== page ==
Corey Johnson was executed on Thursday, despite his lawyers warning a Covid-19 infection would have made his lethal injection excruciatingly painful (Picture: Attorneys for Corey Johnson)
Applause and whistling rang out as a mass killer with coronavirus was executed, despite his lawyers warning he faced an ‘excruciatingly painful’ death.
Corey Johnson, 52, died by lethal injection at the Federal Correctional Complex in Terre Haute, Indiana, on Thursday night, with relatives of the seven people he murdered unable to contain their delight as he died.
Johnson said ‘Love you,’ to members of his family when asked if he had any last words. He then hailed the ‘wonderful’ pizza and strawberry milkshake he ate as his last meal, but complained that he hadn’t received an order of doughnuts he’d also requested.
Johnson – a former drug trafficker who killed seven over a short period of time in Richmond, Virginia, during 1992 – said: ‘This should be fixed.’ The killer, who was condemned to die in 1993, also apologized for his crimes, saying: ‘I want to say that I am sorry for my crimes.
Anti-capital punishment protesters held placards outside the Federal Correctional Complex in Terre Haute, Indiana, hours before Johnson’s death on Thursday night (Picture: AP)
‘I wanted to say that to the families who were victimized by my actions.’ The mass murderer also called for his victims’ names to be remembered.
Moments later, two IV drips began pumping a pentobarbital solution into Johnson’s arms. His eyelids were seen to suddenly close, with the killer trying unsuccessfully to speak for several minutes, until his mouth fell agape.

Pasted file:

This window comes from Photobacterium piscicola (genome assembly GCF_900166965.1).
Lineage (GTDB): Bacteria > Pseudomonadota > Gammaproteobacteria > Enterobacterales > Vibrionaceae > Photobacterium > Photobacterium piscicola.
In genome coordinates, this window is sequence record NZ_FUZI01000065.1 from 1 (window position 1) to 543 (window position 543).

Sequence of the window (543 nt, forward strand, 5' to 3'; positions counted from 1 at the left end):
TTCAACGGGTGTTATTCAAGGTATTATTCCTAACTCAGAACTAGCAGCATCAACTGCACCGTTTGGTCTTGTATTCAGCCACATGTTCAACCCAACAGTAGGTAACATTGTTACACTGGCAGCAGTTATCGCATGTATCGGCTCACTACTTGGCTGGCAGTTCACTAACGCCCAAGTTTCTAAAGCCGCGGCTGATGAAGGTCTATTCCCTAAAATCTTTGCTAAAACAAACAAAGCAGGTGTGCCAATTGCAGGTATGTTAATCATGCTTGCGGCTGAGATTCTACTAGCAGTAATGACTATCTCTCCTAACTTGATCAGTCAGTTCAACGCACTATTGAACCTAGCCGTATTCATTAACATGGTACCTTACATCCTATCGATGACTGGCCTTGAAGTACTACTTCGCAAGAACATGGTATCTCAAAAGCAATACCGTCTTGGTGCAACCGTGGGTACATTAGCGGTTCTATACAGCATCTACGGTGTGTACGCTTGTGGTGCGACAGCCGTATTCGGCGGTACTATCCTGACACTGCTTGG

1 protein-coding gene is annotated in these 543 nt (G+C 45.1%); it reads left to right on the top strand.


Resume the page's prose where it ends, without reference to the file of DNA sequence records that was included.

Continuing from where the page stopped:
He took 20 minutes to die. Lawyers for Johnson say he would have suffered an unconstitutionally painful death from the injection after Covid ravaged his lungs, and likened the sensation he would have endured to that of drowning.
They had previously argued that their client was mentally-disabled, and unsuccessfully appealed to have his sentence commuted to life behind bars.
Johnson was executed at the Federal Correctional Complex in Terre Haute, Indiana (File photo/AP)
And despite Johnson’s relatively calm demeanor as he died, medics say the pentobarbital solution can paralyze people, masking the pain they may be enduring during their final moments.
Johnson is the 12th death row inmate to be executed since President Trump ordered federal executions to resume last year after a 17 year hiatus. Any executions that took place in the interim were carried out by individual states.
President-elect Joe Biden, who takes office next Wednesday, is anti-capital punishment, and has vowed to call a halt to the executions.
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